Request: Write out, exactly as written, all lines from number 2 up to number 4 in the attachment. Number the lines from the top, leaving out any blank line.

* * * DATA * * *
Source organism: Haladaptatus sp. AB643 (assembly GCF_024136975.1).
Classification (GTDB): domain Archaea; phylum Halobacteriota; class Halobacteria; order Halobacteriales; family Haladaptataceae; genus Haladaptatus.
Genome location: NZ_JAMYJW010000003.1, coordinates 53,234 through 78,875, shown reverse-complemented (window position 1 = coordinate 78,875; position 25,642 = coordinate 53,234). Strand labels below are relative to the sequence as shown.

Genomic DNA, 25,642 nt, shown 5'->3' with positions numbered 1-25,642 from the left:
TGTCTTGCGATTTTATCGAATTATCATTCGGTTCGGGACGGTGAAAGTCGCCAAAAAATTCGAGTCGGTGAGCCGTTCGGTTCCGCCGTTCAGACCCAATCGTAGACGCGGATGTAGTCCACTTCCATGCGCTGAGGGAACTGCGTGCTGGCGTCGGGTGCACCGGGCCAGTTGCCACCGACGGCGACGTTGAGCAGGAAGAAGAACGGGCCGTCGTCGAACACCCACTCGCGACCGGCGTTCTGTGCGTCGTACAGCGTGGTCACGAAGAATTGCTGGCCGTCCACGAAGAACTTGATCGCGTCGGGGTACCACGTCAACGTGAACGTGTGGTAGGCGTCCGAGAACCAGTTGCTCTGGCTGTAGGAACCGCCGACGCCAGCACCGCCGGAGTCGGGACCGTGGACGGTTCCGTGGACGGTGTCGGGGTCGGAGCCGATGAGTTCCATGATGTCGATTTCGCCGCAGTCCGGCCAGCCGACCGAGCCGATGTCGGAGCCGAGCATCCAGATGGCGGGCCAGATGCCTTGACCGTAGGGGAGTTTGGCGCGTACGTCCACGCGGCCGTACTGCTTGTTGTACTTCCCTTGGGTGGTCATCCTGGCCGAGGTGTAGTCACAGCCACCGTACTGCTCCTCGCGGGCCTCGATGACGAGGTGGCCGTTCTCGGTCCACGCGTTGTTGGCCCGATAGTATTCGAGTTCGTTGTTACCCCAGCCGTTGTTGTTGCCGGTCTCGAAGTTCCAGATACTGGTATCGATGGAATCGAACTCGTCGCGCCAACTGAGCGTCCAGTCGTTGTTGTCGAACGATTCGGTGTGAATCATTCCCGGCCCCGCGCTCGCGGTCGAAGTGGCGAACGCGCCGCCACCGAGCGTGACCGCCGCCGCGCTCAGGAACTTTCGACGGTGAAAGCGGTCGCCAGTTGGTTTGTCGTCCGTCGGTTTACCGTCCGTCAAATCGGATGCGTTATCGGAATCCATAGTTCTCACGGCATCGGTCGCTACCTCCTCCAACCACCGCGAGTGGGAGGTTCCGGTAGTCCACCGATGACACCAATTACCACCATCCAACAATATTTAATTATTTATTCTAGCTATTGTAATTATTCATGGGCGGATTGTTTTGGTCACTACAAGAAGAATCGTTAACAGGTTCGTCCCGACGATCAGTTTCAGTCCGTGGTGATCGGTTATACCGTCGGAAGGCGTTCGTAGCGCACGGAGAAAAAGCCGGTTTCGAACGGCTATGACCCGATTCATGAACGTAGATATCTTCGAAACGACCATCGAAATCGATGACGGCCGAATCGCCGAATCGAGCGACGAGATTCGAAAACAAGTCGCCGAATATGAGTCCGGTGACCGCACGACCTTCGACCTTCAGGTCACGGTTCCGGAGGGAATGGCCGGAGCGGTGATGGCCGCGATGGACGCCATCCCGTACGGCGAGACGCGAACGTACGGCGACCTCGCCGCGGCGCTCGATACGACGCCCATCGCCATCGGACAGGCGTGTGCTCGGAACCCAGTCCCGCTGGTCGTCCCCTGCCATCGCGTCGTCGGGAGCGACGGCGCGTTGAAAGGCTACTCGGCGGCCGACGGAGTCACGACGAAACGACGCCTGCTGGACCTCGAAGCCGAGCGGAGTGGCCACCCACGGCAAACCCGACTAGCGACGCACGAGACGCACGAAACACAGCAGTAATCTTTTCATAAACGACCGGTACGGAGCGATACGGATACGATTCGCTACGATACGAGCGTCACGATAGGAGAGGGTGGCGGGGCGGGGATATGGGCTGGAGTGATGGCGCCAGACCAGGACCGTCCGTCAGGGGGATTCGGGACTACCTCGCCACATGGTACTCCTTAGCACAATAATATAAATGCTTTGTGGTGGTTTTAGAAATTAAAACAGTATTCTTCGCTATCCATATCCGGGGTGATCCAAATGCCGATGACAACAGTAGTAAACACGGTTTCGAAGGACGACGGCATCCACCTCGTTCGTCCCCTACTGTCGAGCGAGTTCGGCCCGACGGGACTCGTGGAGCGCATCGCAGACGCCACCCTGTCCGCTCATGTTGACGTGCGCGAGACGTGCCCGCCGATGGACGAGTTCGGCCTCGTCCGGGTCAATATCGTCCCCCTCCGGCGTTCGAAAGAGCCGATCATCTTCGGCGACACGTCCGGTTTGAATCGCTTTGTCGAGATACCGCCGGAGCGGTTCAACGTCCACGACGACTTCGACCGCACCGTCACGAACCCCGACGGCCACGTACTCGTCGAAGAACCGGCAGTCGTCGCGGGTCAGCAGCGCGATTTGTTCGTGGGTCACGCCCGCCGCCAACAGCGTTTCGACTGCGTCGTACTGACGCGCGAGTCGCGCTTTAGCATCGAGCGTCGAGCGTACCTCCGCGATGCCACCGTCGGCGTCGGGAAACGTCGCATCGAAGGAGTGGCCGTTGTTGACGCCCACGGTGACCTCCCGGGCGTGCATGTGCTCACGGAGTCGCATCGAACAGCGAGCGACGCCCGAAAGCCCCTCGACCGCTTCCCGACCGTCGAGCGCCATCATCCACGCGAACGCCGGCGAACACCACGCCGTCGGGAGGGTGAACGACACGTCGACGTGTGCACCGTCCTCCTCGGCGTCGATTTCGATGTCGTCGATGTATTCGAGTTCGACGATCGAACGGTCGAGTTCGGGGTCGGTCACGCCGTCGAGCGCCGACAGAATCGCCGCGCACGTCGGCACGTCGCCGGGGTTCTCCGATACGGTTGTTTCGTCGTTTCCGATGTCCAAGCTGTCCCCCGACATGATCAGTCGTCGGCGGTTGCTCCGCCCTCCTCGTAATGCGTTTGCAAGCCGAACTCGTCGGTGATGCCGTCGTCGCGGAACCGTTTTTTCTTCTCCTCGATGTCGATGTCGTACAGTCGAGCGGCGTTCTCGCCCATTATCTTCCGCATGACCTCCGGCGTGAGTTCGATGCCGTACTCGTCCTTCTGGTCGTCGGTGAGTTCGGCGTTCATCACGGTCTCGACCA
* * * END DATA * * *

Classification (GTDB): domain Archaea; phylum Halobacteriota; class Halobacteria; order Halobacteriales; family Haladaptataceae; genus Haladaptatus.
Genome location: NZ_JAMYJW010000003.1, coordinates 53,234 through 78,875, shown reverse-complemented (window position 1 = coordinate 78,875; position 25,642 = coordinate 53,234). Strand labels below are relative to the sequence as shown.

Genomic DNA, 25,642 nt, shown 5'->3' with positions numbered 1-25,642 from the left: